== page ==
Joanne K Rowling is the British author of the Harry Potter series of fantasy novels which have become the best-selling book series in history with over 400 million copies sold. She acted as screenwriter and producer on the Harry Potter movies which is the second highest-grossing film series ever. Rowling was born in Gloucestershire in England in 1965. She worked as a researcher and secretary for the charity Amnesty International. In 1990 while on a delayed train journey she had the idea of a young boy going to a school for wizards.
But the next seven years were difficult for her. Her mother died of multiple sclerosis. Rowling moved to Portugal to teach English and there she met and married her husband. They had a daughter but the marriage broke down and she fled with her child to Scotland. Her abusive husband followed her and she had to obtain a court order to keep him away. She lived as a jobless single mother on state benefits in relative poverty. She suffered from clinical depression and contemplated suicide. The script for her first book, Harry Potter and the Philosopher’s Stone, was finished in 1995. She wrote it using an old manual typewriter.
The manuscript was rejected by twelve London publishing houses. After a year of unsuccessful attempts, she submitted it to the publishers, Bloomsbury. The chairman of the company gave the first chapter of the manuscript to his 8-year-old daughter, Alice, who loved it and demanded to read the next chapter. Bloomsbury agreed to publish the book but advised Rowling to get a job as she would never make money from writing children’s books. The novel was published in 1997 and the following year it won the British Book Award for Children’s Book of the Year. In the next 10 years, she wrote six sequels. The last four Harry Potter books each consecutively set records as the fastest-selling books in history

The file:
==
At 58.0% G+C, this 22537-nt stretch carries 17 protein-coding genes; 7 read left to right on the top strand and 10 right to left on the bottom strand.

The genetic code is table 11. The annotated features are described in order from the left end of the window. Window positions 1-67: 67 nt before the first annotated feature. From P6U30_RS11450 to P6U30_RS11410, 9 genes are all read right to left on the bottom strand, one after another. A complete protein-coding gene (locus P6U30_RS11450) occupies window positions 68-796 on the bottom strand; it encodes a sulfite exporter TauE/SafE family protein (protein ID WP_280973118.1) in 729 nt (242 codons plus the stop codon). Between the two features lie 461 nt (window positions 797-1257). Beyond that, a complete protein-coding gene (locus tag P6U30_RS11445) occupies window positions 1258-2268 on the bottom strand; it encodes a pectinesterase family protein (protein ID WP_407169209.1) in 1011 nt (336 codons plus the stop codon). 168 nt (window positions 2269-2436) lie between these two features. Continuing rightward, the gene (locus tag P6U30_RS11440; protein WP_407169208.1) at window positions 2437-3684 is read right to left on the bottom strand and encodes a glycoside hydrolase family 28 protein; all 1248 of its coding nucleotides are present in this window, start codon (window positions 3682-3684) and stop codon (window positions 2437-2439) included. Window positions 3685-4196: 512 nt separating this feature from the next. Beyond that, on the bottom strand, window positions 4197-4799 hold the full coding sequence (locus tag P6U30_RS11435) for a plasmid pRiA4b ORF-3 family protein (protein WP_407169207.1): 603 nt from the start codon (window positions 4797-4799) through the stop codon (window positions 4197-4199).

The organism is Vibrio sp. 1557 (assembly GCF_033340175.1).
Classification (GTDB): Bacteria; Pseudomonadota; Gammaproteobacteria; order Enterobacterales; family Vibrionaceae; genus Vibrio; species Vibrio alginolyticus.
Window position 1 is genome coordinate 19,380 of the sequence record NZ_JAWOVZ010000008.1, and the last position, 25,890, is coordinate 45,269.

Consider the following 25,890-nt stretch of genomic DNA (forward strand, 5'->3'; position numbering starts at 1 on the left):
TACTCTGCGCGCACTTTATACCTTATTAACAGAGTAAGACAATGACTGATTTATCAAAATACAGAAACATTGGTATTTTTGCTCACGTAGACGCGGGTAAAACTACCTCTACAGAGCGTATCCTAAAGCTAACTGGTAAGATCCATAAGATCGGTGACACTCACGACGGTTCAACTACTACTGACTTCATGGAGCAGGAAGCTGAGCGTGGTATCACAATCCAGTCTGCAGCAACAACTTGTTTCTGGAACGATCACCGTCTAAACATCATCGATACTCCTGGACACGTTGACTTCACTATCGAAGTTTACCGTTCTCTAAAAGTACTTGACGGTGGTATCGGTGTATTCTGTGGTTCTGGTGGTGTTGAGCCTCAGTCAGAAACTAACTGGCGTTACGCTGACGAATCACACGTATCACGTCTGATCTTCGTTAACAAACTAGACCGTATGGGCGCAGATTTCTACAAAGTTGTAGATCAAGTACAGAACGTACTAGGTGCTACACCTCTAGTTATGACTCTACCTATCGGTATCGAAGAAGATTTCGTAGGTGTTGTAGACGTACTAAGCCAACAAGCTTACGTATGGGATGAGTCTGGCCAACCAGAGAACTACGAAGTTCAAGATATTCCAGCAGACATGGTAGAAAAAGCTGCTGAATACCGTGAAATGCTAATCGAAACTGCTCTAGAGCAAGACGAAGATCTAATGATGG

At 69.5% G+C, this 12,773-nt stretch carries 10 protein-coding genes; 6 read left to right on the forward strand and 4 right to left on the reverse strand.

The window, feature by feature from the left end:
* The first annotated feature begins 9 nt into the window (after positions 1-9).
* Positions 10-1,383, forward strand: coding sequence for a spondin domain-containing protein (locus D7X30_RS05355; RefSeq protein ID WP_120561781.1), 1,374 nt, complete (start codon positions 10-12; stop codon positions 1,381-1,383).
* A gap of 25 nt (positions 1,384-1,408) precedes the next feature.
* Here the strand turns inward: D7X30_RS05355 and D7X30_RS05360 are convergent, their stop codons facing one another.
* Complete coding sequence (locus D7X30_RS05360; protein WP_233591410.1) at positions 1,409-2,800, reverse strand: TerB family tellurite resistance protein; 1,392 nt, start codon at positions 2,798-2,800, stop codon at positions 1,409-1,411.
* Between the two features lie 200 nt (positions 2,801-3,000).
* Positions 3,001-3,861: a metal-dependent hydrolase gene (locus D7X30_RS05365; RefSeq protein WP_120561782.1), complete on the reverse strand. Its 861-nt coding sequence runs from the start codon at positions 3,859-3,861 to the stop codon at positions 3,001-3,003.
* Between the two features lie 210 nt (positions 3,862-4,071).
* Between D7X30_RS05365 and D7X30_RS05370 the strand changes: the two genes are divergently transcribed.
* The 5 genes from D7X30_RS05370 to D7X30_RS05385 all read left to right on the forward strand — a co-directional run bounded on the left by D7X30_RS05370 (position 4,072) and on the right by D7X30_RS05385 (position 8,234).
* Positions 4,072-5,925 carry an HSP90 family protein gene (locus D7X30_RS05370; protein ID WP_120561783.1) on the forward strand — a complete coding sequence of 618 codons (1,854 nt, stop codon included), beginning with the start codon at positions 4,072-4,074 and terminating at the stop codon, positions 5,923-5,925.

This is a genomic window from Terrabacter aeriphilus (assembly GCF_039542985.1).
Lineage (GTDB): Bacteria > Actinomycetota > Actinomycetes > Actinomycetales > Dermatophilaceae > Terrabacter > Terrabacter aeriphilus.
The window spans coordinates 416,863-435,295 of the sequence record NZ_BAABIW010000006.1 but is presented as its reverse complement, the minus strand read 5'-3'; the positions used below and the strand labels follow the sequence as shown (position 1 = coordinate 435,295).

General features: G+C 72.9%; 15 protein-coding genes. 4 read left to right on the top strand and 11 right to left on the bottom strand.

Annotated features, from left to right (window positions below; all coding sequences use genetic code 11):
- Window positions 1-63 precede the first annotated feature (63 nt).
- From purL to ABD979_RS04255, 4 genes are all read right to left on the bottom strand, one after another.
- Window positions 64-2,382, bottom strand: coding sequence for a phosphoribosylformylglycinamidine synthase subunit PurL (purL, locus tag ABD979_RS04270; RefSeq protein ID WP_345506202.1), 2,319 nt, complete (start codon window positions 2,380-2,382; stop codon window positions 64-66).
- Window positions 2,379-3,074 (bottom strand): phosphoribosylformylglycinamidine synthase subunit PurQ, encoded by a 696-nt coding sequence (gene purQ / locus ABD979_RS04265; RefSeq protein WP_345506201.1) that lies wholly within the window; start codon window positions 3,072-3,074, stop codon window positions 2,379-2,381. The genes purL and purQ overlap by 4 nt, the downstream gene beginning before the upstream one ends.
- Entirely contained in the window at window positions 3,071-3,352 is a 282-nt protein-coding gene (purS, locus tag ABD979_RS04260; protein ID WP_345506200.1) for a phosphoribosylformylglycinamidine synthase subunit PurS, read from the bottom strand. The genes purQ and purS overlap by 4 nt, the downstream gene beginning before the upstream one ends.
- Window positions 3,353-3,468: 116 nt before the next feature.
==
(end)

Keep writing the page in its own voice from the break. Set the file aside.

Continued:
The Harry Potter books became a global brand worth an estimated US$15 billion. They have been translated into 65 languages. The series is credited with reviving an interest in reading among a generation of children who had previously given up books in favor of computers and television.
Lessons for innovators
The darkest hour is just before dawn. JK Rowling was at a very low ebb in her personal life but continued to work at her dream. She wrote her first novel in cafes with her infant daughter asleep in a stroller beside her. She struggled to make ends meet but is now one of the wealthiest women in Britain – she is also one of the most generous in her gifts to charities. If you are feeling depressed that your innovation is not succeeding, think of all the people who gave up too soon and those like Rowling who did not.
Rejection comes with the territory. Innovations break with conventions and therefore are hard to accept. Conventional publishers, all experts in their fields, saw no prospects in a book series which went on to sell 400 million copies. Don’t let rejection get you down. Gone with the Wind by Margaret Mitchell was turned down 38 times. Skype, Google, and Cisco were all rejected more than 30 times by investors on their initial pitches.
Is there a way to franchise your innovation? JK Rowling has written a series of books which then spun out into films, toys, clothing, and many promotional items. How can you extend the reach and appeal of your new product to turn it into multiple revenue streams?
Originally published on Destination Innovation
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